FELLOWSHIP                      Then I do not want to be there.
Who has brought the message to you?

EVERYMAN Alas, Death!

FELLOWSHIP                      Help, holy God almighty,
has Death been the messenger?
For no living creature
would I go if I could avoid it.

EVERYMAN But you promised.

FELLOWSHIP                      That I frankly admit.
If it were for a serious bout of drinking,
I would go with you until the break of day,
or if it were to go to the fair, outside the city limits,
or to where the beautiful women would be.

EVERYMAN                      You would surely go with me there.
If it were only to go out for pleasure, then you were compliant.

FELLOWSHIP Here I will not go, God knows.
But if you wanted to go on a pilgrimage,
or if you wanted to slay somebody,
I would help you strip him to his pants and cleave him in two.

EVERYMAN Oh, that is a useless answer!
Fellow, what you want differs completely from what I require now that the need arises.
Fellow, think about that great loyalty
that we to one another many years ago
have promised.

FELLOWSHIP                      Loyalty here, loyalty there:
I do not wish it, case closed.

EVERYMAN Nevertheless I beseech you, if it were not unpleasant for you,
give me courage, lead me out, take me / up to the gates.

FELLOWSHIP Not one step, by St. James!
But if you had remained in the world,
I would not have forsaken you.
Our Dear Lord may accompany you now.
I will depart from you.

EVERYMAN                      Is that parting
without looking back? Alas, indeed!
Now I see well: it is a weak support,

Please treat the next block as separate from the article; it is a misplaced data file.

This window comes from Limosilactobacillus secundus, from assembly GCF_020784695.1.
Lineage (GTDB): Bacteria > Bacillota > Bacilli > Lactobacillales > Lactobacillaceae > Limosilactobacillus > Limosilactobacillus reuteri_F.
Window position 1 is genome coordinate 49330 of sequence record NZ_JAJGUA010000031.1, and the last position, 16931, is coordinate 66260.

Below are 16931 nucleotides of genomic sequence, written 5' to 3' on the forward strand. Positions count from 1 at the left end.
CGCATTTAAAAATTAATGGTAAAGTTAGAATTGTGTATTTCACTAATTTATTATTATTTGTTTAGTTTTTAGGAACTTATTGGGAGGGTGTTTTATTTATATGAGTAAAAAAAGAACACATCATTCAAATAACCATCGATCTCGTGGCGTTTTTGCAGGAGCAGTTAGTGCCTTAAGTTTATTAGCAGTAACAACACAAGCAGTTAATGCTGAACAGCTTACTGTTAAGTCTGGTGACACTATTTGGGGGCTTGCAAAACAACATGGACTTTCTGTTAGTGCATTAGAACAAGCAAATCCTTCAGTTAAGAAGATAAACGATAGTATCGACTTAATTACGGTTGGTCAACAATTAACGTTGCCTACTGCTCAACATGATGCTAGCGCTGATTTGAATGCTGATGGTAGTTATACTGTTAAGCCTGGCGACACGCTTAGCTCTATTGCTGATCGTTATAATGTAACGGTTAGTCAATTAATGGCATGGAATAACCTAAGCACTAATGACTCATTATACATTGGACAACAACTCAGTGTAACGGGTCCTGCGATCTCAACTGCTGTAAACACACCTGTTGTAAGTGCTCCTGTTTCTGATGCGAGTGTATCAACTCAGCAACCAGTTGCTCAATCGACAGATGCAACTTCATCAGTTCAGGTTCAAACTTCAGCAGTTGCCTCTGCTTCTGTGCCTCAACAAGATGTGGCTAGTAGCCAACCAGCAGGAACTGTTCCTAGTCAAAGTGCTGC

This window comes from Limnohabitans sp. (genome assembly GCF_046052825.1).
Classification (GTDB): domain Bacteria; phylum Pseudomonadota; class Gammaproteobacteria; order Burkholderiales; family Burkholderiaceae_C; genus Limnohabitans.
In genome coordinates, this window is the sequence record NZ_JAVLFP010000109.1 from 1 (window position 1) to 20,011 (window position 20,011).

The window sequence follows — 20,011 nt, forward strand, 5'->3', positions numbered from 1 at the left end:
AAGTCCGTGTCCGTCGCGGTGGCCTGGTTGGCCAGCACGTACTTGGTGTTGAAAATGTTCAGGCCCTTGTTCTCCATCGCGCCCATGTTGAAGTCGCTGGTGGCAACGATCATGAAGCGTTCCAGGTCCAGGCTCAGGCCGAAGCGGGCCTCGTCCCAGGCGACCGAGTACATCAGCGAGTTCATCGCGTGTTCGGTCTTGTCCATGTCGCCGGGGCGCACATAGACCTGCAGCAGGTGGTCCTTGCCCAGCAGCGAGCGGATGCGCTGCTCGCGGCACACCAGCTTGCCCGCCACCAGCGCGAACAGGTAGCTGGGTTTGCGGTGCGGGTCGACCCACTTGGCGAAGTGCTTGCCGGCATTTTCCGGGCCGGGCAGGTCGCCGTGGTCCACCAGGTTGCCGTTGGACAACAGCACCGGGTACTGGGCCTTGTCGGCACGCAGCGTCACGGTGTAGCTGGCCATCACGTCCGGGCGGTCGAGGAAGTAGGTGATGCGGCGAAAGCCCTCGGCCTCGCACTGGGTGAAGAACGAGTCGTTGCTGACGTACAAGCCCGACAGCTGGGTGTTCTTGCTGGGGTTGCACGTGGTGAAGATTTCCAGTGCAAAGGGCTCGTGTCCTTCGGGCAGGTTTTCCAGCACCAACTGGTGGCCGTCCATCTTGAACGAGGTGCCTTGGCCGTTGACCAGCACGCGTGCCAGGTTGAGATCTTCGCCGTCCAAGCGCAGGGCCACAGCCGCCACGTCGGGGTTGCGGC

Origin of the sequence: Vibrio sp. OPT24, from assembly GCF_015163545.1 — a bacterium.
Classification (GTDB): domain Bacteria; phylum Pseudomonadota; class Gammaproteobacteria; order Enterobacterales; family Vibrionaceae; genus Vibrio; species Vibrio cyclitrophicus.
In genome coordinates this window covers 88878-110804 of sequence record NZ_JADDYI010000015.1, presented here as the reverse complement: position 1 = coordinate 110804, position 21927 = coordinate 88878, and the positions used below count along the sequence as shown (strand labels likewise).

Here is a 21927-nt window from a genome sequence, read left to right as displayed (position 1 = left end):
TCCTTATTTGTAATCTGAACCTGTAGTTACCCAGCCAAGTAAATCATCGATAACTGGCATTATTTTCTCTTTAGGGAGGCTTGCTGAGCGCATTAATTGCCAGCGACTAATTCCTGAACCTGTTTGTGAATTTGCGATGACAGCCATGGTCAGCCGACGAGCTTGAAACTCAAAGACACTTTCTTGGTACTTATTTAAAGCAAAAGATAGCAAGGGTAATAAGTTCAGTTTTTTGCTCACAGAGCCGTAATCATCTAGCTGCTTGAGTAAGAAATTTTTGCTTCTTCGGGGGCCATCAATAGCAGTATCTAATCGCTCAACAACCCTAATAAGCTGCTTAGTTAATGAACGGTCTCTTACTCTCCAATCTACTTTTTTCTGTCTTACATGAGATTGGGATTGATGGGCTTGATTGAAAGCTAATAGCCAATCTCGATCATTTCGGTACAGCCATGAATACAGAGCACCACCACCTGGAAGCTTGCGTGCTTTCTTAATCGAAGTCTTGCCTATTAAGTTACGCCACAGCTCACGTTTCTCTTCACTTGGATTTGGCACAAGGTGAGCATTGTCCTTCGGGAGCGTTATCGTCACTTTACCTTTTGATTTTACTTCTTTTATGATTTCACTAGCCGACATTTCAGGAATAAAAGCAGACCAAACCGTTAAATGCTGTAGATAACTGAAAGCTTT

Fellowship, when need arises.
But if I still were in great prosperity,
people would be laughing with me all the time.
Alas! They will not weep with me.
They say: “In prosperity one finds a friend
who in need is of little use.”
This should be a warning to others.
Where shall I look for help now?
I know well: with my Friend and Kinsman.
I will go to them to complain of my distress.
Though my Fellowship has abandoned me,
they will certainly stand by me in distress.
For as the saying usually goes,
“Blood is thicker than water.”
I shall test this that I may live.
Where are you, Friends and Kinsman?

KINSMAN                      We are here, cousin,
at your service, bold and brave.

COUSIN Ever­y­man, do you need us?
Tell us frankly.

KINSMAN                      Yes, without delay.
We’ll take care of you, what­ever you may undertake.
Even if you wished to kill someone,
we would help you with it.

COUSIN                      For so must it be,
if one truly practices the duties of kinship.

EVERYMAN May God reward you, my dear friends.
I lament to you, with saddened heart, of my predicament,
that I have been commanded, as clearly as can be,
to go on a far pilgrimage
from which there is no returning.
There I must give reckoning, which is hard,
before the Lord, to whom all is revealed.

KINSMAN What is it of which you must give a reckoning?

EVERYMAN Of my works, to speak con­cisely:
how I have squandered my time here
on earth and wasted away in sins
and of what I have done
in that time, lent to me, not given.
Just go with me, that the Almighty God may reward you,